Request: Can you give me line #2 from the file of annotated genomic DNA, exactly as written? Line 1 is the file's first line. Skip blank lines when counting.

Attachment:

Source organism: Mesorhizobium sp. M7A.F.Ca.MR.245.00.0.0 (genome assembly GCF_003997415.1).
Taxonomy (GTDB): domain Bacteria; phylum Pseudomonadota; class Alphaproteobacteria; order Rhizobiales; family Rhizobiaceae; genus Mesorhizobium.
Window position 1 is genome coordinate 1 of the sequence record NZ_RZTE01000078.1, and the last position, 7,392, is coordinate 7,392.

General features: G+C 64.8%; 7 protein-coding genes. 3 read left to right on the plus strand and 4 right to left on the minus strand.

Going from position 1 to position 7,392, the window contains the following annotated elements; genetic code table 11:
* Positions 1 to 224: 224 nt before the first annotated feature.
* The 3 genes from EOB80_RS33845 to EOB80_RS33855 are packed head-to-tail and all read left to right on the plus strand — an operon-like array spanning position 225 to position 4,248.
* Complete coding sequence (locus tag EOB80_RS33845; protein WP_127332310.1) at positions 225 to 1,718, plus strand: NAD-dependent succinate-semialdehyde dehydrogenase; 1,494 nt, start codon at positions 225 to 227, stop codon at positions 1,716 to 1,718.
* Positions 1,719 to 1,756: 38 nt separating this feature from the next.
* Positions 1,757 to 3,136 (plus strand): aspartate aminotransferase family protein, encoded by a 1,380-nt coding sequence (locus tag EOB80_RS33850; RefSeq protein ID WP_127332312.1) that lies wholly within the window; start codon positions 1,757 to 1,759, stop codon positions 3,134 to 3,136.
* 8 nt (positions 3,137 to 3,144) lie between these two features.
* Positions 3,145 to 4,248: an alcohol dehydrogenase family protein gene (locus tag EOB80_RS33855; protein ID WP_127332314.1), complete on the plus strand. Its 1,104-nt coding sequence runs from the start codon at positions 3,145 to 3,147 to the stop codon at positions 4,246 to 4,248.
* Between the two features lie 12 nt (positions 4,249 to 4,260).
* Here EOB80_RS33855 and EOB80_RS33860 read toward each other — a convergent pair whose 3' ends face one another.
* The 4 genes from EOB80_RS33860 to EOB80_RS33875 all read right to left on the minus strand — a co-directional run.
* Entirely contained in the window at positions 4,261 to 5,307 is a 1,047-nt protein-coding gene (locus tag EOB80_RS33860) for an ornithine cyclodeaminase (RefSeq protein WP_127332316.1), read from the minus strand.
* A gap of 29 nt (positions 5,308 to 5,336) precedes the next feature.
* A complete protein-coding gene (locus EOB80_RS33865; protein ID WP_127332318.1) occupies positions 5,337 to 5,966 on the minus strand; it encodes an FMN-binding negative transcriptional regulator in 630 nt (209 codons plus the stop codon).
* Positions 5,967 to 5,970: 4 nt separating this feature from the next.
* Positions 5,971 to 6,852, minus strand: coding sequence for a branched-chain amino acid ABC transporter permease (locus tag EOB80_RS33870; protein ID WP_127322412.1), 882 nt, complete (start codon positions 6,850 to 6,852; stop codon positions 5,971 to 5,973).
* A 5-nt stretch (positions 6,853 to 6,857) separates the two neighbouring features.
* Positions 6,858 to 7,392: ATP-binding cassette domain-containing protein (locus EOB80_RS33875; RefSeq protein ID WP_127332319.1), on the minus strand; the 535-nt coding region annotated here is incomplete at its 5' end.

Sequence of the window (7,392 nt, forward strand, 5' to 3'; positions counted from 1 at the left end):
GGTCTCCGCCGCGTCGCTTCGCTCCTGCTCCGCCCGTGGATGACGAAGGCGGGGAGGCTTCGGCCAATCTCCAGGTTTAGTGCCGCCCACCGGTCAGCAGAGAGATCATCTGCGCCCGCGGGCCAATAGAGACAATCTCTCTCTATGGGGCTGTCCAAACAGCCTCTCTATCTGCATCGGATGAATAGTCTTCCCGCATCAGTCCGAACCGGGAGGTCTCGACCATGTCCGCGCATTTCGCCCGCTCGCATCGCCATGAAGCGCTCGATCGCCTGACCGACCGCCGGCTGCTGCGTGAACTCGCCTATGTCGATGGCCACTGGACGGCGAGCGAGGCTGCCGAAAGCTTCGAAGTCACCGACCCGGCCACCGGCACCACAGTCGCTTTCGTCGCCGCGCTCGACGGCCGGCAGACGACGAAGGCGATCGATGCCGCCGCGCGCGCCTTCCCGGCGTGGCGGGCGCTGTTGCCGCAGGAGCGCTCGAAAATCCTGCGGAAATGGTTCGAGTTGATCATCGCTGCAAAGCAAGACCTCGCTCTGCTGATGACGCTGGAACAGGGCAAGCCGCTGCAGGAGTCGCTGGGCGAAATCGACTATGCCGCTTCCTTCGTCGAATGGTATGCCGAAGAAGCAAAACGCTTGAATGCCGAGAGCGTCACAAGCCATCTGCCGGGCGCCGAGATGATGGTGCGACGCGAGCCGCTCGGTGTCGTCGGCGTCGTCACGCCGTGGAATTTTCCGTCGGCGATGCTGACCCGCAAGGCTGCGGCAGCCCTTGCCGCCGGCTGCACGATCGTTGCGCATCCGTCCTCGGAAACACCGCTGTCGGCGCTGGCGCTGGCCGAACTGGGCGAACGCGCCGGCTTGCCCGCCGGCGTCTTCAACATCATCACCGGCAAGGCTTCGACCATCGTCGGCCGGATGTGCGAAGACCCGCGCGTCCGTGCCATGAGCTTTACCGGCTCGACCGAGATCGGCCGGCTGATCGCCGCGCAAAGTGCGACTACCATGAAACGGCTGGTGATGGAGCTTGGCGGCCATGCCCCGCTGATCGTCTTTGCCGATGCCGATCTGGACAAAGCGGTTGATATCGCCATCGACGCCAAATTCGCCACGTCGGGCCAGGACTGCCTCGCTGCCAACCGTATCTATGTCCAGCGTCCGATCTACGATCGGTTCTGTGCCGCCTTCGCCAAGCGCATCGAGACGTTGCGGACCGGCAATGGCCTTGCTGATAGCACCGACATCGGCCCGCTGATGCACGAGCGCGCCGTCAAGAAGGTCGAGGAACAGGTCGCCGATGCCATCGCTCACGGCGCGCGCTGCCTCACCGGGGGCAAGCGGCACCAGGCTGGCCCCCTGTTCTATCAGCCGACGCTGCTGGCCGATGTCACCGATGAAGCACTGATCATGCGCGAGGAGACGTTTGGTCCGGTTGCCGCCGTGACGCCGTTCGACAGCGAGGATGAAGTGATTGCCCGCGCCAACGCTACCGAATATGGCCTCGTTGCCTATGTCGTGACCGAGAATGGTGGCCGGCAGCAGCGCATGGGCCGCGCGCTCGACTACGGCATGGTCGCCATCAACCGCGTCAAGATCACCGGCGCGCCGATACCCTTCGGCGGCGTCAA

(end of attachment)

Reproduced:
Taxonomy (GTDB): domain Bacteria; phylum Pseudomonadota; class Alphaproteobacteria; order Rhizobiales; family Rhizobiaceae; genus Mesorhizobium.